Documentation & drawing in Ophthalmolgy

Anterior segment finding Documentations

From the days of Hippocrates documentation has been a cornerstone of clinical science. But somewhere down the line this has become a lost art rarely ever practiced by many of us. We tend to ignore or to say correctly run away from it under many pretexts like its time consuming, it’s of no use etc etc………..  And surprisingly this resistance to document is prevalent not only among juniors but spans across the whole spectrum of practitioners. So at times we really ponder is documentation really necessary?

The answer is an emphatic yes – the reasons being

Requisite for drawing:

Cornea & Anterior Segment:

Generally corneal pathologies are documented as frontal view and in cross sectional view.

Following colour coding is generally used to document the findings of anterior segment

Black colour is used to document

Blue colour is used to document

Brown colour is used to document

Red colour is used to document


Fundus Drawing

Fundus drawing is universally acceptable records of the retinal disease process. It is a useful reference to monitor the clinical process and also at the time of surgery.
 
Requisites for Fundus drawing:
An examination table, indirect ophthalmoscope, 20 D lens, a scleral depressor (or paper clips etc), coloured pencils (mainly red, blue, green, yellow, black and brown), eraser, pencil sharpener, fundus drawing charts and a clipboard.

Fundus drawings are drawn in fundus chart. Generally there are three concentric circles-the innermost circle represent the areas of posterior to the equator, the middle one represent area in between equator and ora serrata and the outermost circle represent area anterior to the ora serrata.It is essential to draw the ophthalmoscopic observation in proper areas corresponding to the fundus. For example a lattice between ora serrata and equator should be drawn in between the innermost and middle circles. The optic nerve head is drawn as a small circle. The radial lines numbered in roman numerical used to designate the clock hours helps us to describe the location and extent of the lesions.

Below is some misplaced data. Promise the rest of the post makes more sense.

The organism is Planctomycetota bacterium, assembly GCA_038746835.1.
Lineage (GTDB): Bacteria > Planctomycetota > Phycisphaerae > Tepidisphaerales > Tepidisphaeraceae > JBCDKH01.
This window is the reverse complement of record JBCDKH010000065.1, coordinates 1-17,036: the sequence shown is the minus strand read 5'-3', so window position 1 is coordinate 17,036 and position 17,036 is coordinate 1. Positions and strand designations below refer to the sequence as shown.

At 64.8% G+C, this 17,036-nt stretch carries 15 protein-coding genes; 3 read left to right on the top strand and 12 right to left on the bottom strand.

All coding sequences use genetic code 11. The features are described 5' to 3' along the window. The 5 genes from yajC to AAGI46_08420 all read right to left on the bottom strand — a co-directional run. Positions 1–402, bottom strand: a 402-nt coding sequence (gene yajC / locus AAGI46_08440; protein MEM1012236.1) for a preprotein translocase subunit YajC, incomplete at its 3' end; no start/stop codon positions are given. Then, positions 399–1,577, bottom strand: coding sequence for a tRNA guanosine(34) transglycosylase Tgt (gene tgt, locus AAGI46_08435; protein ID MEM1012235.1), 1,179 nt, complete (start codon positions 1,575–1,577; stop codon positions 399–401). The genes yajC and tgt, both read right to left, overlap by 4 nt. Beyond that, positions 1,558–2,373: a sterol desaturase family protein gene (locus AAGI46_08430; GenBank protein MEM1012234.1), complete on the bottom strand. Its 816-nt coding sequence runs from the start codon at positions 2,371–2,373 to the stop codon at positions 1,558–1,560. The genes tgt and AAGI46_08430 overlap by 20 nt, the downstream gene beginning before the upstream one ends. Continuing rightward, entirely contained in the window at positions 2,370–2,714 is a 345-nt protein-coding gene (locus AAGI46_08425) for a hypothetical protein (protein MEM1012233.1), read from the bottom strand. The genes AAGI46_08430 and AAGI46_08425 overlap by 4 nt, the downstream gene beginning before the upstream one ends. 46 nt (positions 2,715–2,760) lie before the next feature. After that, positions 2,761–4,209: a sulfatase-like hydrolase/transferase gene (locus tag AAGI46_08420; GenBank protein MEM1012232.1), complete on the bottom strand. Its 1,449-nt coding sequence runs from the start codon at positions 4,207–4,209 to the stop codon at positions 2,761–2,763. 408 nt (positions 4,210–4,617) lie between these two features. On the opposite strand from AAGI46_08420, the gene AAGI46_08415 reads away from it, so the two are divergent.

Generally the bottom right hand corner of the chart is kept near the patient’s right shoulder and this is done to overcome the difficulties arising from the inverted and reversed images perceived by the observer during indirect ophthalmoscopy.

It is always better to use a lead pencil to sketch the outlines of fundus drawing, as it can be erased and redrawn.However many a times the fundus drawings are drawn in prescription pad, outpatient cards and in case sheets of files. It’s better to use a circular stencil (like small bangle, cap of a container etc.) to draw the fundus as it looks good. The ora serrata is drawn as described in fig. -- as ora serrata is smoother in temporal side (11 to 5 o’clock in right eye and 7 to 1 o’clock in left eye).In eyes with mid dilated pupil and nondilated pupil, the obstructed view of peripheral fundus is indicated by some lines instead of the usual wavy pattern of drawing ora serrata.

It is better not to use the red colour to denote attached retina in a case of diabetic retinopathy as it is mandatory to document retinal vessels, dot and blot haemorrhages, preretinal haemorrhages and microaneurysms with the help of red colour in such cases and putting them in white background makes the documentation more useful to monitor the progression of the disease.

 

Colour Coding:
Here is a big list of colour coding of retinal lesions.

CODING IN RED COLOUR:

Red– solid

Red-Cross-lined

CODING IN BLUE COLOUR:
Blue- Solid

Blue-cross-lined

Stippled\circled

Interrupted lines

CODING IN GREEN COLOUR
Green-solid

Green Stippled\dotted

CODING IN BROWN COLOUR
Brown-solid

CODING IN YELLOW COLOUR
Yellow-solid

 Yellow – stippled       Drusen   

CODING IN BLACK COLOUR
Black-solid

Remember: